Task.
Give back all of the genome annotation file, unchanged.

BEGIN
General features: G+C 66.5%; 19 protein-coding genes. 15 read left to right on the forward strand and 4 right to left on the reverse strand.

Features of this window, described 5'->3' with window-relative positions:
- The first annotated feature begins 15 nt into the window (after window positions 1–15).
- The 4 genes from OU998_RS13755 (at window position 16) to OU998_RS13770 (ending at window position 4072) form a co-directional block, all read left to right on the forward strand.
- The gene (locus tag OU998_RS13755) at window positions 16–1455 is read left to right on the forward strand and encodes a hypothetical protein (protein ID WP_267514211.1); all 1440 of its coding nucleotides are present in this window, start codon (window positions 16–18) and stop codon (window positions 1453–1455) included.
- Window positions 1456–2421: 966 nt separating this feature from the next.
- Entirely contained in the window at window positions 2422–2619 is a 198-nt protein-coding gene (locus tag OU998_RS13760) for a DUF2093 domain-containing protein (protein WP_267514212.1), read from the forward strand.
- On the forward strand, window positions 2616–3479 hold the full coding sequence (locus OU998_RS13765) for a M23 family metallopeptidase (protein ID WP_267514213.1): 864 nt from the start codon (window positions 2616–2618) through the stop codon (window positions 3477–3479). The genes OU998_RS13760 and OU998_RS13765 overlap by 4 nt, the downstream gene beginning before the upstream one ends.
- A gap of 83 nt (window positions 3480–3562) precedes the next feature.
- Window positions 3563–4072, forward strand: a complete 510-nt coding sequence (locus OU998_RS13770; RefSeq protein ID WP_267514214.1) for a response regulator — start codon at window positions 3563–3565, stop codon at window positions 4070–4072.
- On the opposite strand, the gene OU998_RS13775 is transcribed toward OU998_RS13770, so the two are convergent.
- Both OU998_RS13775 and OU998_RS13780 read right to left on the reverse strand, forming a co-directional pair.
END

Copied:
General features: G+C 66.5%; 19 protein-coding genes. 15 read left to right on the forward strand and 4 right to left on the reverse strand.

Features of this window, described 5'->3' with window-relative positions:
- The first annotated feature begins 15 nt into the window (after window positions 1–15).
- The 4 genes from OU998_RS13755 (at window position 16) to OU998_RS13770 (ending at window position 4072) form a co-directional block, all read left to right on the forward strand.
- The gene (locus tag OU998_RS13755) at window positions 16–1455 is read left to right on the forward strand and encodes a hypothetical protein (protein ID WP_267514211.1); all 1440 of its coding nucleotides are present in this window, start codon (window positions 16–18) and stop codon (window positions 1453–1455) included.
- Window positions 1456–2421: 966 nt separating this feature from the next.
- Entirely contained in the window at window positions 2422–2619 is a 198-nt protein-coding gene (locus tag OU998_RS13760) for a DUF2093 domain-containing protein (protein WP_267514212.1), read from the forward strand.
- On the forward strand, window positions 2616–3479 hold the full coding sequence (locus OU998_RS13765) for a M23 family metallopeptidase (protein ID WP_267514213.1): 864 nt from the start codon (window positions 2616–2618) through the stop codon (window positions 3477–3479). The genes OU998_RS13760 and OU998_RS13765 overlap by 4 nt, the downstream gene beginning before the upstream one ends.
- A gap of 83 nt (window positions 3480–3562) precedes the next feature.
- Window positions 3563–4072, forward strand: a complete 510-nt coding sequence (locus OU998_RS13770; RefSeq protein ID WP_267514214.1) for a response regulator — start codon at window positions 3563–3565, stop codon at window positions 4070–4072.
- On the opposite strand, the gene OU998_RS13775 is transcribed toward OU998_RS13770, so the two are convergent.
- Both OU998_RS13775 and OU998_RS13780 read right to left on the reverse strand, forming a co-directional pair.